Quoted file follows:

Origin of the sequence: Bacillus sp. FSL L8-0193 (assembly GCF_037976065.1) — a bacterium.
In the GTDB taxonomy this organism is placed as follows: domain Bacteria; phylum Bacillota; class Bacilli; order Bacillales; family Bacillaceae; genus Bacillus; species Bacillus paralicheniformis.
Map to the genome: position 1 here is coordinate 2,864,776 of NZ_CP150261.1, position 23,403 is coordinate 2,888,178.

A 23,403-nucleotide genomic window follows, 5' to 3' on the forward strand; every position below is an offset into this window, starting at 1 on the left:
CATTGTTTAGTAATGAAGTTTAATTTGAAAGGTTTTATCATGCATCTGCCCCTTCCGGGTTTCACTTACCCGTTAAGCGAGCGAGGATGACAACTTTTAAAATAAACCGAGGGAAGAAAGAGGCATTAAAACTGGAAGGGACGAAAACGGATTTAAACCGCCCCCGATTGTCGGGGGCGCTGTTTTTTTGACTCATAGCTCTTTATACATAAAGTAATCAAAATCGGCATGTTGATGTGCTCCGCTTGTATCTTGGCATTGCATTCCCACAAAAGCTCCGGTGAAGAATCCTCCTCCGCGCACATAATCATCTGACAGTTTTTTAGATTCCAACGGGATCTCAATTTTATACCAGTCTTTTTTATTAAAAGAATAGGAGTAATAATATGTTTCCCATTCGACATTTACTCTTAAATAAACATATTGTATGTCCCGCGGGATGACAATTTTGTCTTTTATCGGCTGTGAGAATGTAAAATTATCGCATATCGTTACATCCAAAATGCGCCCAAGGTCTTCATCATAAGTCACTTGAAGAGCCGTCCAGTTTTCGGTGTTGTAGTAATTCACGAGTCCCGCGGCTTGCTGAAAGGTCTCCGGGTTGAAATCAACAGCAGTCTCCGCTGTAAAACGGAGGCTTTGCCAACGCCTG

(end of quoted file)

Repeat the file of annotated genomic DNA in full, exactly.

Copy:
Origin of the sequence: Bacillus sp. FSL L8-0193 (assembly GCF_037976065.1) — a bacterium.
In the GTDB taxonomy this organism is placed as follows: domain Bacteria; phylum Bacillota; class Bacilli; order Bacillales; family Bacillaceae; genus Bacillus; species Bacillus paralicheniformis.
Map to the genome: position 1 here is coordinate 2,864,776 of NZ_CP150261.1, position 23,403 is coordinate 2,888,178.

A 23,403-nucleotide genomic window follows, 5' to 3' on the forward strand; every position below is an offset into this window, starting at 1 on the left:
CATTGTTTAGTAATGAAGTTTAATTTGAAAGGTTTTATCATGCATCTGCCCCTTCCGGGTTTCACTTACCCGTTAAGCGAGCGAGGATGACAACTTTTAAAATAAACCGAGGGAAGAAAGAGGCATTAAAACTGGAAGGGACGAAAACGGATTTAAACCGCCCCCGATTGTCGGGGGCGCTGTTTTTTTGACTCATAGCTCTTTATACATAAAGTAATCAAAATCGGCATGTTGATGTGCTCCGCTTGTATCTTGGCATTGCATTCCCACAAAAGCTCCGGTGAAGAATCCTCCTCCGCGCACATAATCATCTGACAGTTTTTTAGATTCCAACGGGATCTCAATTTTATACCAGTCTTTTTTATTAAAAGAATAGGAGTAATAATATGTTTCCCATTCGACATTTACTCTTAAATAAACATATTGTATGTCCCGCGGGATGACAATTTTGTCTTTTATCGGCTGTGAGAATGTAAAATTATCGCATATCGTTACATCCAAAATGCGCCCAAGGTCTTCATCATAAGTCACTTGAAGAGCCGTCCAGTTTTCGGTGTTGTAGTAATTCACGAGTCCCGCGGCTTGCTGAAAGGTCTCCGGGTTGAAATCAACAGCAGTCTCCGCTGTAAAACGGAGGCTTTGCCAACGCCTG